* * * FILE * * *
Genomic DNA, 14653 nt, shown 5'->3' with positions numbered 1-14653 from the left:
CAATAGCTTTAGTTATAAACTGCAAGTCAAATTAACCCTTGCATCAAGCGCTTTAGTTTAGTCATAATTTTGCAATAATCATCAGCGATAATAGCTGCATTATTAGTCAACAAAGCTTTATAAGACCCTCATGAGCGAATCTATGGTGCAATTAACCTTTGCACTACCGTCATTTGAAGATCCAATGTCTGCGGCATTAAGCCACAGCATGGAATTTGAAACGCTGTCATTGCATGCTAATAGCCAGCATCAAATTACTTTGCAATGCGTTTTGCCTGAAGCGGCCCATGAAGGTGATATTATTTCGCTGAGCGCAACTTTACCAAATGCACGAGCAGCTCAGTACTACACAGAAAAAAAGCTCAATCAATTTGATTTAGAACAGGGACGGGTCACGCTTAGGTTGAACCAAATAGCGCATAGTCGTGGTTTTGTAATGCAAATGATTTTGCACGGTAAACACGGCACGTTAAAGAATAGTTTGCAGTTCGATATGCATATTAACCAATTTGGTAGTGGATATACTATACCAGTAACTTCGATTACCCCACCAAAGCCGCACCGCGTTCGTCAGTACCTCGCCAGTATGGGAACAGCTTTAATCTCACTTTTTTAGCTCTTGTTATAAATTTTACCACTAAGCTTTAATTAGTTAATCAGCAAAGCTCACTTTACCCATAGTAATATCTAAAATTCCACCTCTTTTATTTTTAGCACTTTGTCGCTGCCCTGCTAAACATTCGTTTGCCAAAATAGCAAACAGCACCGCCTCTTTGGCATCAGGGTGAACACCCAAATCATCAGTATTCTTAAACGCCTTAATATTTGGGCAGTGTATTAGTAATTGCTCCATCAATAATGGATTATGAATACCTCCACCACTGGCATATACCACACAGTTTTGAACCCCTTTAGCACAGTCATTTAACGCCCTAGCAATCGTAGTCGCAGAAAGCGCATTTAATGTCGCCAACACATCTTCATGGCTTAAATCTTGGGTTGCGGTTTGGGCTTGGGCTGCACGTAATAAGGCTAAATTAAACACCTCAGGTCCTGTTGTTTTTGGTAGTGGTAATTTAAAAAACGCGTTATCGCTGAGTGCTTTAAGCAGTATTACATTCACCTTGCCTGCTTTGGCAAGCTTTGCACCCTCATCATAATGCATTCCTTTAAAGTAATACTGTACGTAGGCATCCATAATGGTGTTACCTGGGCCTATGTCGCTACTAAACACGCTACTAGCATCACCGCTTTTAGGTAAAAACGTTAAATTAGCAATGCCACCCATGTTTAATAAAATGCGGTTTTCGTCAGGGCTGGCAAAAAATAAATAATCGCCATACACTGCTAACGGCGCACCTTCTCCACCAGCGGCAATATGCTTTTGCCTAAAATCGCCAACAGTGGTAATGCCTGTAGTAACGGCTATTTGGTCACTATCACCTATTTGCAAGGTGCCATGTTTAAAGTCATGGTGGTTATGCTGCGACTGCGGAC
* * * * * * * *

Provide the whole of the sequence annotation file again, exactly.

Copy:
Genomic DNA, 14653 nt, shown 5'->3' with positions numbered 1-14653 from the left:
CAATAGCTTTAGTTATAAACTGCAAGTCAAATTAACCCTTGCATCAAGCGCTTTAGTTTAGTCATAATTTTGCAATAATCATCAGCGATAATAGCTGCATTATTAGTCAACAAAGCTTTATAAGACCCTCATGAGCGAATCTATGGTGCAATTAACCTTTGCACTACCGTCATTTGAAGATCCAATGTCTGCGGCATTAAGCCACAGCATGGAATTTGAAACGCTGTCATTGCATGCTAATAGCCAGCATCAAATTACTTTGCAATGCGTTTTGCCTGAAGCGGCCCATGAAGGTGATATTATTTCGCTGAGCGCAACTTTACCAAATGCACGAGCAGCTCAGTACTACACAGAAAAAAAGCTCAATCAATTTGATTTAGAACAGGGACGGGTCACGCTTAGGTTGAACCAAATAGCGCATAGTCGTGGTTTTGTAATGCAAATGATTTTGCACGGTAAACACGGCACGTTAAAGAATAGTTTGCAGTTCGATATGCATATTAACCAATTTGGTAGTGGATATACTATACCAGTAACTTCGATTACCCCACCAAAGCCGCACCGCGTTCGTCAGTACCTCGCCAGTATGGGAACAGCTTTAATCTCACTTTTTTAGCTCTTGTTATAAATTTTACCACTAAGCTTTAATTAGTTAATCAGCAAAGCTCACTTTACCCATAGTAATATCTAAAATTCCACCTCTTTTATTTTTAGCACTTTGTCGCTGCCCTGCTAAACATTCGTTTGCCAAAATAGCAAACAGCACCGCCTCTTTGGCATCAGGGTGAACACCCAAATCATCAGTATTCTTAAACGCCTTAATATTTGGGCAGTGTATTAGTAATTGCTCCATCAATAATGGATTATGAATACCTCCACCACTGGCATATACCACACAGTTTTGAACCCCTTTAGCACAGTCATTTAACGCCCTAGCAATCGTAGTCGCAGAAAGCGCATTTAATGTCGCCAACACATCTTCATGGCTTAAATCTTGGGTTGCGGTTTGGGCTTGGGCTGCACGTAATAAGGCTAAATTAAACACCTCAGGTCCTGTTGTTTTTGGTAGTGGTAATTTAAAAAACGCGTTATCGCTGAGTGCTTTAAGCAGTATTACATTCACCTTGCCTGCTTTGGCAAGCTTTGCACCCTCATCATAATGCATTCCTTTAAAGTAATACTGTACGTAGGCATCCATAATGGTGTTACCTGGGCCTATGTCGCTACTAAACACGCTACTAGCATCACCGCTTTTAGGTAAAAACGTTAAATTAGCAATGCCACCCATGTTTAATAAAATGCGGTTTTCGTCAGGGCTGGCAAAAAATAAATAATCGCCATACACTGCTAACGGCGCACCTTCTCCACCAGCGGCAATATGCTTTTGCCTAAAATCGCCAACAGTGGTAATGCCTGTAGTAACGGCTATTTGGTCACTATCACCTATTTGCAAGGTGCCATGTTTAAAGTCATGGTGGTTATGCTGCGACTGCGGAC